StartExecutionTime : 11/20/2019 10:53:55 PM
EndExecutionTime   : 11/20/2019 10:53:55 PM
Duration           : 00:00:00.0770803

Id                 : 9
CommandLine        : $PSVersionTable.PSVersion.ToString()
ExecutionStatus    : Completed
StartExecutionTime : 11/20/2019 10:54:10 PM
EndExecutionTime   : 11/20/2019 10:54:10 PM
Duration           : 00:00:00.0015147

Id                 : 10
CommandLine        : Start-Sleep -Seconds 10
ExecutionStatus    : Completed
StartExecutionTime : 11/20/2019 10:54:28 PM
EndExecutionTime   : 11/20/2019 10:54:38 PM
Duration           : 00:00:10.0010661

Send Specific Historical Commands to the Clipboard

Now that we know how to get the commands from history, here is how you can get exactly what you want into your clipboard.

# short version
h 75,76,77,61,62,63,65,74 | select -exp CommandLine | clip

# full version
Get-History -Id 75,76,77,61,62,63,65,74 | Select-Object -ExpandProperty CommandLine | clip

This grabbed the history of the lines I typed/pasted in, in the order I wanted them, expanded the CommandLine property, and sent it to the clipboard.

Pretty simple.

Note: By the way, I use | clip a lot instead of using the mouse to select and copy. Doing this has save me a considerable amount of time and without error.

Get a Range of HistoryInfo Entries

I just learned while writing this post that you can get a range of history entries.

# short version
h 44 -c 7

# long version
Get-History -Id 44 -Count 7

The Id that you supply is the last entry. The Count is the number of preceding history entries, including the Id.

Invoke-History

The Cmdlet Invoke-History runs commands from the session history.

Re-execute Specific Historical Commands

What if I wanted to re-execute those lines in the same order?

# short version
75,76,77,61,62,63,65,74 | % {r $_ }

# full version
75,76,77,61,62,63,65,74 | ForEach-Object { Invoke-History -Id $_ }

Send History into the Pipeline

If you remember from the help for Invoke-History, you’ll see that Id can accept pipeline input via ByPropertyName. This means that you could do the following.

h 75 | r

This will execute the command associated with history entry with Id of 75.

Unfortunately, you cannot send an array of [HistoryInfo] objects into Invoke-History as it only accepts a single instance.

A Better History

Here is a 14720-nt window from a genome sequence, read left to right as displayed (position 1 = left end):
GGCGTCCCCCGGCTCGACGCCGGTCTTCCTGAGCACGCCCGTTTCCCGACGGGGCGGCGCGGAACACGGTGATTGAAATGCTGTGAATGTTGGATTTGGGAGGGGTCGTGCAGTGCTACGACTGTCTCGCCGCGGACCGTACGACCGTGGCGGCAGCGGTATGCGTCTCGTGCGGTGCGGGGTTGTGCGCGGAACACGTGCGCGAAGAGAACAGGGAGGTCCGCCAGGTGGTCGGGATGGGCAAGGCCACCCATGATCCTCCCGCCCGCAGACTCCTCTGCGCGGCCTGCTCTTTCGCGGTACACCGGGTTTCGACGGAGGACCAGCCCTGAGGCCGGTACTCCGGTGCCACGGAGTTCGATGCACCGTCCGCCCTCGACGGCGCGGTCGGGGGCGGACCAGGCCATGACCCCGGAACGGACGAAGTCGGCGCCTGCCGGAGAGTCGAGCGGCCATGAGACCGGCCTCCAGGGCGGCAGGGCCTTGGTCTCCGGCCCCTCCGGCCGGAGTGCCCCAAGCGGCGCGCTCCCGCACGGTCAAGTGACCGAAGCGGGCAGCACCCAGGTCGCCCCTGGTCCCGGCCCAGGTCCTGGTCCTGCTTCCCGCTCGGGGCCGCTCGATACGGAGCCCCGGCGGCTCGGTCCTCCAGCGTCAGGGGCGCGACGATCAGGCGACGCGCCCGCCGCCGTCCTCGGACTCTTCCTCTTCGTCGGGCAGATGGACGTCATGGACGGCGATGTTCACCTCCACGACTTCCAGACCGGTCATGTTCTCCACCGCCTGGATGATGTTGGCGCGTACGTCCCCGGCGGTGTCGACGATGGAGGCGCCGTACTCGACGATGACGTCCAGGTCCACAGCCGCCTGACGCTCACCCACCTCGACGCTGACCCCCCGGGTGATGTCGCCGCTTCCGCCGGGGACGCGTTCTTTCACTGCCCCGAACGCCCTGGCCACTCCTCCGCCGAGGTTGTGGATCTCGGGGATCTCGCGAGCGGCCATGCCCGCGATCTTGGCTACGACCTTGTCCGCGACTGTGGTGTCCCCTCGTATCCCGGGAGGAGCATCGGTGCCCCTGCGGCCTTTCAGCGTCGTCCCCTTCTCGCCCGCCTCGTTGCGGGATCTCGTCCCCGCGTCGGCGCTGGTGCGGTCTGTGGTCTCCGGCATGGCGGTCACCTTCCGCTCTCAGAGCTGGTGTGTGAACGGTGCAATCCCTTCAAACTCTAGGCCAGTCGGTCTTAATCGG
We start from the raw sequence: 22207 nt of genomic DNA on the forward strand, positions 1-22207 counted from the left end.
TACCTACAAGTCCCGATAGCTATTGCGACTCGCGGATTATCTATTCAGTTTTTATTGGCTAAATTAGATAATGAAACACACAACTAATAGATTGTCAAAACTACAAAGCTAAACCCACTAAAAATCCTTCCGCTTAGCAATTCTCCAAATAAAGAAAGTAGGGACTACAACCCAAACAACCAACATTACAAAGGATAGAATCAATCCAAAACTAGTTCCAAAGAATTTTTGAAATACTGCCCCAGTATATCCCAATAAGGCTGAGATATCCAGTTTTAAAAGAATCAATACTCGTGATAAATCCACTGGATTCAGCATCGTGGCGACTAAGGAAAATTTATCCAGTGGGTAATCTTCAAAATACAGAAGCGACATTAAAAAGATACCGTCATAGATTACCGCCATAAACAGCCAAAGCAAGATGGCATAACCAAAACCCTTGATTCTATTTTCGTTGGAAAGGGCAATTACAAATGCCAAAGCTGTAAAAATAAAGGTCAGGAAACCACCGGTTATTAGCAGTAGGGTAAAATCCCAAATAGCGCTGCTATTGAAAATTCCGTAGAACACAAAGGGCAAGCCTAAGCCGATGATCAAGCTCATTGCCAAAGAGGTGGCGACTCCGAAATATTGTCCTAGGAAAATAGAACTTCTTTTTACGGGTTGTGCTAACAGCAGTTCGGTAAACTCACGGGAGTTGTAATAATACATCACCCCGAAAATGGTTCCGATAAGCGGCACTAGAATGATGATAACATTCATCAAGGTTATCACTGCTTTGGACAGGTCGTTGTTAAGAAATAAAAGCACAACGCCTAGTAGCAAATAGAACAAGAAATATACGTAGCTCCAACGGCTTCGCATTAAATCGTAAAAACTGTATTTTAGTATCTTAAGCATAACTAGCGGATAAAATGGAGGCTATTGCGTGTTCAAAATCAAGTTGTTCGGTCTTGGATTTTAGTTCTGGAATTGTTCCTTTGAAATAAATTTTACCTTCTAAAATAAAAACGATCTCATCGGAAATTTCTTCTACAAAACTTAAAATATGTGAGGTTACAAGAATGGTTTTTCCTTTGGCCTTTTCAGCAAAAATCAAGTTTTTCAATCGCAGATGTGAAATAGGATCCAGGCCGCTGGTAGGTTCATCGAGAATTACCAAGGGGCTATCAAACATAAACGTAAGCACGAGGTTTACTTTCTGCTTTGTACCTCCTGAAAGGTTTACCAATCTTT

If you want better control and multi-session spanning history, you should use PSReadLine. And if you are using PowerShell 6 or higher, or are running Windows 10 October 2018 Update (build 1809) or higher, you already have PSReadLine installed and are most likely using it.

Here are the properties that have something do to with history.

  • AddToHistoryHandler
  • HistoryNoDuplicates
  • HistorySavePath
  • HistorySaveStyle
  • HistorySearchCaseSensitive
  • HistorySearchCursorMovesToEnd
  • HistoryStringComparison
  • MaximumHistoryCount

Getting this list was a little tricky, but here’s how you can do it. This method will help you digging into other objects as well.

# get the object type from the command output
(Get-PSReadLineOption).GetType().FullName

# get all of the attributes from the object type
[Microsoft.PowerShell.PSConsoleReadLineOptions] | Format-List

# get the list of all properties
([Microsoft.PowerShell.PSConsoleReadLineOptions]).DeclaredProperties

# get the list of all properties, where the Name property contains the word history
([Microsoft.PowerShell.PSConsoleReadLineOptions]).DeclaredProperties.Name.Where{$_ -match 'history'}

To learn more about PSReadLine, check out the README file for the project’s GitHub repo.

Here are a few blog posts about PSReadLine, albeit dated. They should, however, still provide relevant information.

Summary

We used PowerShell’s Help system to view conceptual help and the help for the *-History cmdlets. We saw examples of using the two primary cmdlets, Get-History and Invoke-History, including how to save or re-execute specific commands.

I hope you’ve found this interesting or informative. If you have any comments or questions, please post them below.

Thanks for reading!

Credit: The overlay is a clock image from unsplash-logoFabrizio Verrecchia.